Boosters and Coaches: A Successful Relationship

This blog is contributed by Team Spectator

At Spectator, we exist to help make the process of recruiting and retaining valuable donors and members incredibly simple and streamlined. We make life easier for booster clubs across the country with teamspectator.com. In dealing with booster clubs nationwide, we see some major differences between the good booster clubs and the bad. A major challenge that many groups face is finding a balanced relationship between coaches and their booster clubs.

Athletic programs depend on booster clubs to provide the supplemental funding necessary to meet the needs that the athletic department can’t. In order for those needs to be met and for the program to be as successful as possible, the coaches and their booster clubs need to work together. Below is a guideline on how the relationship between a coach and a booster club can be maximized so that both sides get what they need for a long-standing and successful partnership.

Open Lines of Communication
There should be open lines of communication between the coach and the booster club. Being on the same page as far as what is available and what is needed on both ends is crucial to both parties having success. The coach should always be able to come to the booster club with requests, whether it be for new uniforms, dummies, or even for supplemental income for an athletic trainer, the coach should feel comfortable asking the booster club to help out where the athletic budget simply falls short.

Well Thought-Out Requests
For many schools, the booster club supports not just one sport or activity, but all sports and activities at the school. When this is the case, it makes it impossible for the booster club to meet every request from every coach in the system. As previously stated, the coach should be able to freely come to the booster club with requests, but the requests need to be well thought out. Coaches who are constantly asking the booster club for money become a nuisance. Coaches who think through their requests and make them in an appropriate and well-timed manner have a much higher chance of getting their requests approved.

Separation of Roles
All too often, there are coaches who have to go above and beyond to provide for their teams. Take Doug, a football coach from Oregon, for example. His team needed new helmets, and after multiple attempts to get the proper funding from the athletic budget, he took it upon himself to rally his team to go around town doing odd jobs to get the adequate cash needed to make the purchase. While the effort and passion is very admirable and appreciated, it should NEVER be necessary. The coach has plenty of pressure on his plate already such as the players’ growth and success both on and off the field. The booster club should be proactive enough to provide for the team’s needs that the coach should never be so hands-on in the fundraising processes that it takes away from his time or ability to coach and mentor his players (though the coach should still attend booster club meetings and remain involved).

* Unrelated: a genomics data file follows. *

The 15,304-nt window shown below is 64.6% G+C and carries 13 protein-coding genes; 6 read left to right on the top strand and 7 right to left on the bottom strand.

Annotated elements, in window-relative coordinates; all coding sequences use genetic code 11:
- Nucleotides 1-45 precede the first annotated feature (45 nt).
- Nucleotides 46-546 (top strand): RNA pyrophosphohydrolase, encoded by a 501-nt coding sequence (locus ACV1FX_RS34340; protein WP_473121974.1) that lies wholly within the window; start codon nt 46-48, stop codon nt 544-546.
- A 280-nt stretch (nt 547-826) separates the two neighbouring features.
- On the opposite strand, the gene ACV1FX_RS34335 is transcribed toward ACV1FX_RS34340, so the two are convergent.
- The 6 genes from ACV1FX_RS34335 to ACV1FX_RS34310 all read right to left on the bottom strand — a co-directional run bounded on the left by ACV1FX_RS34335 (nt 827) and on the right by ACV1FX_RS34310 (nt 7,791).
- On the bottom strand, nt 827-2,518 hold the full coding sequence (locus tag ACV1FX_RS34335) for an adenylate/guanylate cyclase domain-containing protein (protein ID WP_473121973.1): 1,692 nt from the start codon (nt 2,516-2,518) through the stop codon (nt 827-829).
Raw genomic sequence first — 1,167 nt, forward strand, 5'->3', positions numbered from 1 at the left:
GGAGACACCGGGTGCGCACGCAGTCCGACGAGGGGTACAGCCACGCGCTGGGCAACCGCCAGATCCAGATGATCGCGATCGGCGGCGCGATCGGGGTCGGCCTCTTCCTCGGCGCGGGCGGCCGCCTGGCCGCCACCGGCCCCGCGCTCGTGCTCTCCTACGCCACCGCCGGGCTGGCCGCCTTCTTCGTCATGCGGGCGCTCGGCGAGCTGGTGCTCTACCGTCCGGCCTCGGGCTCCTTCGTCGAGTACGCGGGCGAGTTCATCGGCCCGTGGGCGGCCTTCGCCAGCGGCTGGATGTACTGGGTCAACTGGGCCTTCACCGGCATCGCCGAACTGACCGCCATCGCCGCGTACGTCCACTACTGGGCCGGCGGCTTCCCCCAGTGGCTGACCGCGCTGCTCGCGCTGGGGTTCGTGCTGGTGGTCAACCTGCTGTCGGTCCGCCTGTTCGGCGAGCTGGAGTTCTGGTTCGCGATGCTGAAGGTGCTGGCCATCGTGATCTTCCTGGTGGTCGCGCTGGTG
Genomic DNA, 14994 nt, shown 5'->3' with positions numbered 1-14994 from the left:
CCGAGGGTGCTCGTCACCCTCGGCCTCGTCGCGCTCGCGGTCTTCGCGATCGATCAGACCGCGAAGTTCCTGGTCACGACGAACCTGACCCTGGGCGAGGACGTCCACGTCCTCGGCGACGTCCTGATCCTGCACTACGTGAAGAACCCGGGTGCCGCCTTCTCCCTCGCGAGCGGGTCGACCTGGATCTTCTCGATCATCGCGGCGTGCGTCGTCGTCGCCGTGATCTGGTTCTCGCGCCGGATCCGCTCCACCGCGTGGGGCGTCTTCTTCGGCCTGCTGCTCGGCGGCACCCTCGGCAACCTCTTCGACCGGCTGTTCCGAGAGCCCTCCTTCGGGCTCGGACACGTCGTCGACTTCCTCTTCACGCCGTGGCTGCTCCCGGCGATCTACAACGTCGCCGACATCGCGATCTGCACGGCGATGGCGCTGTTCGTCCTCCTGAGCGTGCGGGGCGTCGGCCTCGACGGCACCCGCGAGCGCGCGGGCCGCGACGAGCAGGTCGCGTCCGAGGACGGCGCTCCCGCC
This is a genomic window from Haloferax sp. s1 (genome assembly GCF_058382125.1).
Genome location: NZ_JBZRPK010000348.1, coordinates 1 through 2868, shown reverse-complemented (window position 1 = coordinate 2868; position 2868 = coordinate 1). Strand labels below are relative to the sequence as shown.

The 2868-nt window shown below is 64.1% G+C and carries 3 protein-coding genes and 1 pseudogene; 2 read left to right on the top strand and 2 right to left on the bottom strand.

Coach Should Give Back
When done right, the booster club is an extremely valuable asset for a coach. How can the coach return the favor? Well, aside from using the funds obtained from the booster club to win games and help the students to success, the coach can also be a crucial recruiter for members and donors. Coaches should always be drawing attention to the great things that the booster club is doing both out of appreciation for what the booster club has done for their teams, but also to help prompt other parents to get active and help the booster club in some way or another. The coach has many opportunities to tell the parents about how they can get involved such as at the team meetings before the season, in email blasts, sending forms home with the players, and even in his day-to-day interactions with parents and the community. Have your coach be an advocate for your booster club so you can continue strong involvement and support from year to year seamlessly. Another way to seamlessly pass on booster responsibilities from year to year is with Spectator, the online booster club management system.

Keep Focus on Students
At the end of the day, the goal of all of the effort put in by both the parents, booster club, and the coaches is to benefit the student athletes. When the coaches and boosters can see eye-to-eye on this concept, things will run smoothly, and both the booster club and the athletic teams will enjoy perennial success.

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